My Calabria

Well, the joke is on me. After confessing that I just couldn’t seem to let go of summer this year, the universe responded with something along the lines of “What the heck, we don’t need fall anyway!” and fast-forwarded us all straight into winter. Gone are the frosty mornings, muddy fields and last stubborn yellow leaves; in their place have appeared knee-high snowdrifts, frozen ponds and temperatures nobody expected to see until January. Apparently it was the coldest start to December in Germany for centuries. I don’t know whether to laugh, cry, or go back to bed until April.

Then again, escape sounds pretty good right now too. Not physical escape, although I certainly wouldn’t say no if someone handed me a plane ticket to a sunny locale, but the next best thing: armchair escape. Much quicker to plan and easier on the wallet, there’s only one thing you need (besides the armchair, of course)—a book that takes you somewhere you’d rather be. In my case that’s somewhere with plenty of sun and good food, somewhere a turquoise sea laps against fragrant orchard-covered hills, somewhere like Calabria, the enchanting region at the toe of the Italian boot. Feel like coming with me?

You might recall that a couple of years ago I visited Calabria for work and came back totally enchanted with the landscape, people and food of this little-known and even less-visited region. Shortly after writing about it here I received an email from a woman named Rosetta Costantino, herself a Calabrian immigrant and cooking teacher in Oakland, California. She thanked me for saying such nice things about the region* and informed me she was currently neck-deep in research on a Calabrian cookbook to be published in late 2010. I couldn’t wait! But of course I had to. Drawing upon my deepest reserves of patience, I set my mental timer and started counting down the months.

Two and a half long years later, I finally have a copy of My Calabria in my hands, and I must say it surpasses even my high expectations. This book is, first of all, beautiful; full of gorgeous food and location photography by Sara Remington, the latter featuring Calabria as well as Oakland where Rosetta and her parents cultivate a garden of biblical proportions. The stories she tells are evocative and heart-warming, recounting the hardships faced by her family as they struggled to survive in one of Italy’s poorest regions, and their bittersweet decision to immigrate to California when she was fourteen. The book has great info on Calabria as well, including a description of its provinces and products, a guide to its wines and a fantastically-detailed list of where to eat, drink and sleep in the region.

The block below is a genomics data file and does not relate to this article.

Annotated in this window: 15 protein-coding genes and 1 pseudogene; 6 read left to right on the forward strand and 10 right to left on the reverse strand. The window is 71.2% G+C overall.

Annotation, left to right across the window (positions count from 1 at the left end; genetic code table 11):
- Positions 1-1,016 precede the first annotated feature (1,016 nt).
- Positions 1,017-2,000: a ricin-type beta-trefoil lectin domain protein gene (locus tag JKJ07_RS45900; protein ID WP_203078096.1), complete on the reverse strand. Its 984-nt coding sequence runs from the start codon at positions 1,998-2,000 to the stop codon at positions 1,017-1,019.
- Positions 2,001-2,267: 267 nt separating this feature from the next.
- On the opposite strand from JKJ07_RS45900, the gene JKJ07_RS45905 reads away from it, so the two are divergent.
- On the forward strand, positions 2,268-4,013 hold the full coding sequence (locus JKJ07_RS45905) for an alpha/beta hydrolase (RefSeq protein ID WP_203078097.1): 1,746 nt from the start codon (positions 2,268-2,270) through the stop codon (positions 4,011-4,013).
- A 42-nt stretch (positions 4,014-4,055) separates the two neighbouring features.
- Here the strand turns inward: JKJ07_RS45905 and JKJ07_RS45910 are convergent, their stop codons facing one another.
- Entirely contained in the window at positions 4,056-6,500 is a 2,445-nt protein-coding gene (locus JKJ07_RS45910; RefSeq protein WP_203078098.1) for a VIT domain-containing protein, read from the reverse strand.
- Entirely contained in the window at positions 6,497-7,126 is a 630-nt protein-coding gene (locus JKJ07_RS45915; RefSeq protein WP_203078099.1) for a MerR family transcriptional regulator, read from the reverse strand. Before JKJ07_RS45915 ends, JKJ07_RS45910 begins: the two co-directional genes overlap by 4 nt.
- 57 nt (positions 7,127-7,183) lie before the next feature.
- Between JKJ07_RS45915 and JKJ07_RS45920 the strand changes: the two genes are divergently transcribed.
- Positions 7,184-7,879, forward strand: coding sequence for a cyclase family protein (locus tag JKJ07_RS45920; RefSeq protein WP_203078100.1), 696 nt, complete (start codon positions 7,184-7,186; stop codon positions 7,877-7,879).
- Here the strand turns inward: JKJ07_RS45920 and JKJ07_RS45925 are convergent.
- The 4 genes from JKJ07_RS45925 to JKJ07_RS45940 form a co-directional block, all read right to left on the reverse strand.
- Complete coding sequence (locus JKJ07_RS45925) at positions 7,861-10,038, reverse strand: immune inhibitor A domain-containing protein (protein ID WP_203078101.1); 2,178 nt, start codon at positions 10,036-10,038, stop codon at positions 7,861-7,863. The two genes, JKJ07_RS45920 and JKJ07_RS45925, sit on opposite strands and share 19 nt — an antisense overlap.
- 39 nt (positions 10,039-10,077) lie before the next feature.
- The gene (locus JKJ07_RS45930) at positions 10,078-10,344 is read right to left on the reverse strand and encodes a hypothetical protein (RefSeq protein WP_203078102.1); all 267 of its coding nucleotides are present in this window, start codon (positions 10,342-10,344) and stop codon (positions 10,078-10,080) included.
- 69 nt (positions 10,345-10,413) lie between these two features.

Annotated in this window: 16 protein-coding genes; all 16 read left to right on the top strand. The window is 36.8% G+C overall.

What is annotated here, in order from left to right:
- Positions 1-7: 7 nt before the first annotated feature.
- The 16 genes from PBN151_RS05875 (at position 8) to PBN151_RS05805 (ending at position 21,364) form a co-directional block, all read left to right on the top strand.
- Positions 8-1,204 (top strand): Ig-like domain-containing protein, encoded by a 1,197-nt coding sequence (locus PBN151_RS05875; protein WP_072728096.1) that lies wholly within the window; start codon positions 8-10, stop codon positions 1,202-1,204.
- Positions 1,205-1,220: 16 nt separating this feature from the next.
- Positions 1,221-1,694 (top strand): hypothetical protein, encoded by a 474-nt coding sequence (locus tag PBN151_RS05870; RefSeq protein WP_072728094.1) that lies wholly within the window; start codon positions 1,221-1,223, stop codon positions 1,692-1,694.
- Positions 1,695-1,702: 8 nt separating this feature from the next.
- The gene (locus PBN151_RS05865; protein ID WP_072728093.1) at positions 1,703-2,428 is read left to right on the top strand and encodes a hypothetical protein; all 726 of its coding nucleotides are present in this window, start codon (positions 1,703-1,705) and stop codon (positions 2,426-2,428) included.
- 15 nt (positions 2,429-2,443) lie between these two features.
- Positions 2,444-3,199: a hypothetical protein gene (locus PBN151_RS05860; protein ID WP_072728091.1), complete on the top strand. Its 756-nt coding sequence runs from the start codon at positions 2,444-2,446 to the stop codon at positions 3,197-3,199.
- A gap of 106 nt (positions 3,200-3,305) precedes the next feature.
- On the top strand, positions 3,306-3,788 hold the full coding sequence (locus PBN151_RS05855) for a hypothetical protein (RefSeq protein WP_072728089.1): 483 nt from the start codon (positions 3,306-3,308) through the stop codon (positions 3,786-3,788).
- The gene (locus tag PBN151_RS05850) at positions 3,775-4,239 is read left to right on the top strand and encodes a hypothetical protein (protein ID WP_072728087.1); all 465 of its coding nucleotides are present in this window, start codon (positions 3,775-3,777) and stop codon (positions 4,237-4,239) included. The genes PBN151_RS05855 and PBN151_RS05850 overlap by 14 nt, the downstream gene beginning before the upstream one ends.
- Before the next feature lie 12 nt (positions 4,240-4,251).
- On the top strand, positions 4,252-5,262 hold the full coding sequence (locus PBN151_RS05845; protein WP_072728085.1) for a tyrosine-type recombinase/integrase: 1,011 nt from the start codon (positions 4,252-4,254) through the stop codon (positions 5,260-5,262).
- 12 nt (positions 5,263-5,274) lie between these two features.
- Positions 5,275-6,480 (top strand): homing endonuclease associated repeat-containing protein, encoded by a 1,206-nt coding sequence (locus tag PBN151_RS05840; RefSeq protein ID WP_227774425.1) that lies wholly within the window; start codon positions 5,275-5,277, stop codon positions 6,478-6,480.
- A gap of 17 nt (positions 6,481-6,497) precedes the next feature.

The heart of this book, though, is its recipes. It’s by no means a comprehensive work nor does it try to be; instead Rosetta has distilled the collection to reflect what makes Calabrian food different and unique, and to explain the what, why and how so that we can really understand the food. Above all her recipes introduce us to the simplicity of Calabrian food and the tremendous respect placed on both quality and thrift. Vegetables are celebrated in dozens of different forms, including fried, stuffed, marinated and folded inside pitta, the local cheeseless double-crusted pizza; animal parts you or I might throw away here feature in succulent dishes like braciole di cotenne, braised pork-skin rolls; and nothing but flour, water and a deft technique are used to make dromësat, a couscous-like specialty of the ancient Arbëresh community. The building blocks of Calabrian cuisine are well-covered too, things like the local hot fennel sausage, home-canned tomato sauce and rustic, chewy pane calabrese. The thing you won’t find—I feel duty-bound to warn you—is a recipe for ‘nduja, the insanely addictive Calabrian spicy pâté-cum-sausage that is cured, cold-smoked and aged for up to a year. Although like all salumi it’s probably better left to the professionals, that’s cold comfort to those of us who can’t come by it locally.